ACRA is a non-governmental, secular and independent organization, founded in Milan in 1968. ACRA works along with local communities in Africa, Asia, and Latin America to ensure access to the rights of food, water, education, energy, and environment protection. Its goal is to support inclusive and long-term growth assisting local enterprises and talents. In Europe and Italy ACRA promotes a culture of peace, dialogue and integration, cultural exchange, and solidarity. It promotes educational activities for schools, agricultural models and sustainable consumption practices.
Payoke a pioneer in tackling trafficking since 1987, is one of the three government-recognized reception centers for victims of human trafficking in Belgium. The organization’s victim support program, lasting two to three years, is designed to help the person from the first stages of identification and accommodation, to the end of the judicial proceedings. Payoke also offers knowledge and resources to help government, civil society, communities and individuals recognize and prevent exploitation, inspiring action and helping prevent modern slavery. In 2018 Payoke has been appointed by the Flemish government referral center for all victims of trafficking through the loverboy modus operandi in the region.
COMING SOON #4
The LILA project presents the digital campaign #ActNow which runs simultaneously in Spain, Italy, Greece, and Belgium, in November 2023, on the occasion of the International Day for the Elimination of Gender-Based Violence. The campaign is launched in English, Spanish, Italian, Greek, Catalan and Dutch, on the social media of the LILA project partners ABD, ACRA, Diotima Centre and Payoke.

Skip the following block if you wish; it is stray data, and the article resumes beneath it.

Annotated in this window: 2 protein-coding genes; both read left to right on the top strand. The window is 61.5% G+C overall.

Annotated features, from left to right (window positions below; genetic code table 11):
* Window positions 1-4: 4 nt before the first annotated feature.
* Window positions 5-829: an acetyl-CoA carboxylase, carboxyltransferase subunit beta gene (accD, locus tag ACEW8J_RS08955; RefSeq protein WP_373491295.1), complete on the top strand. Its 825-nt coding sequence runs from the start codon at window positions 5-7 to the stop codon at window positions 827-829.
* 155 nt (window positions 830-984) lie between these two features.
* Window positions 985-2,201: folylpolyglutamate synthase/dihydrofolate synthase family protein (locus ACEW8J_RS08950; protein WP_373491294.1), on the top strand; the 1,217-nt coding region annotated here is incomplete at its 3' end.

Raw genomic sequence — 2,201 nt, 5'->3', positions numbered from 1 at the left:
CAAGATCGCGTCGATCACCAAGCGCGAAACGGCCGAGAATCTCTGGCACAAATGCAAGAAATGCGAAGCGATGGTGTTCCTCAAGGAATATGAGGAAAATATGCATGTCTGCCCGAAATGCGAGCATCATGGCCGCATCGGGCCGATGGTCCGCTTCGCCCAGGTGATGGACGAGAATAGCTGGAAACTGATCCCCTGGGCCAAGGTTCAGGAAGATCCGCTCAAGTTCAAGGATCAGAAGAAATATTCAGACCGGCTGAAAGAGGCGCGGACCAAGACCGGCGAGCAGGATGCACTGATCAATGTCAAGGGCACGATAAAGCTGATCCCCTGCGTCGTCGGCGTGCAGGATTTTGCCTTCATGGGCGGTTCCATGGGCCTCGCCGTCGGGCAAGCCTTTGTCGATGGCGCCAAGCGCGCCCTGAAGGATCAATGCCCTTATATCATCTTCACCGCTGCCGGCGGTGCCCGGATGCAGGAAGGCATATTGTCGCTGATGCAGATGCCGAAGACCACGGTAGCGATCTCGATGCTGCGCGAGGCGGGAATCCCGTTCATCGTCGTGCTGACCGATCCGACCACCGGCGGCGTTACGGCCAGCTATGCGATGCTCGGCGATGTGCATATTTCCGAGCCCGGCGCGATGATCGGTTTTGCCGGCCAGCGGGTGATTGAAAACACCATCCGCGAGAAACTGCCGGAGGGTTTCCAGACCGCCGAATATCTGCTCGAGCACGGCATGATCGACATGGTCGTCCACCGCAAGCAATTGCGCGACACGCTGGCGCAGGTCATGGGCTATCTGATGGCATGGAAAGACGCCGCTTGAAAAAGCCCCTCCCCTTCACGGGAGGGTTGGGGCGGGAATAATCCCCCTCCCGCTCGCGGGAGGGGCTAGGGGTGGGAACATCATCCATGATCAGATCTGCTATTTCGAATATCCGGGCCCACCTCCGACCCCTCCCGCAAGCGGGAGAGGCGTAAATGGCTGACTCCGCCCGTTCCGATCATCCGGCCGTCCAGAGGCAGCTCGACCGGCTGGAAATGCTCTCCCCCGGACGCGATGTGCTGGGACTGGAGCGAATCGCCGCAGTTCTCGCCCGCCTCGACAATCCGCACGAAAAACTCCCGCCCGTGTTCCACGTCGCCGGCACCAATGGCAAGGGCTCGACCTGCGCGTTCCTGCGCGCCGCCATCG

The videos, made by the creative agency Tripwire, portray daily-life situations that underscore a stark reality: certain forms of violence have become deeply ingrained within the very fabric of our society. Gender-based violence is structural and plays a significant role in perpetuating and reinforcing gender inequalities.
Despite its structural condition, everyone can actively contribute to its prevention and offer support to survivors. We must change our attitudes and behaviours, cultivate empathy and understanding, question gender roles and stereotypes that normalise gender-based violence, and advocate for a life free from violence and discrimination.
The first video displays the most prevailing form of sex trafficking involving girls and young women in Europe. A young pimp uses social media to attract and prey on a young girl to sexually exploit her. Our objective is to expose this method, reveal the pattern it follows, and provide support to potential victims and their environment. The second video sheds light on the double discrimination faced by migrant women, stemming from both their migratory background and documentation status, as well as their gender. It also reflects on the support available to them from both institutions and society, or the challenges to obtain it. In the third video, we overhear a phone conversation between two young men talking about the relationship of one of them. In what might seem like a typical conversation, one of the guys takes a stand and points out his friends’ violating and abusing behaviour, encouraging the audience to call out such actions when they occur.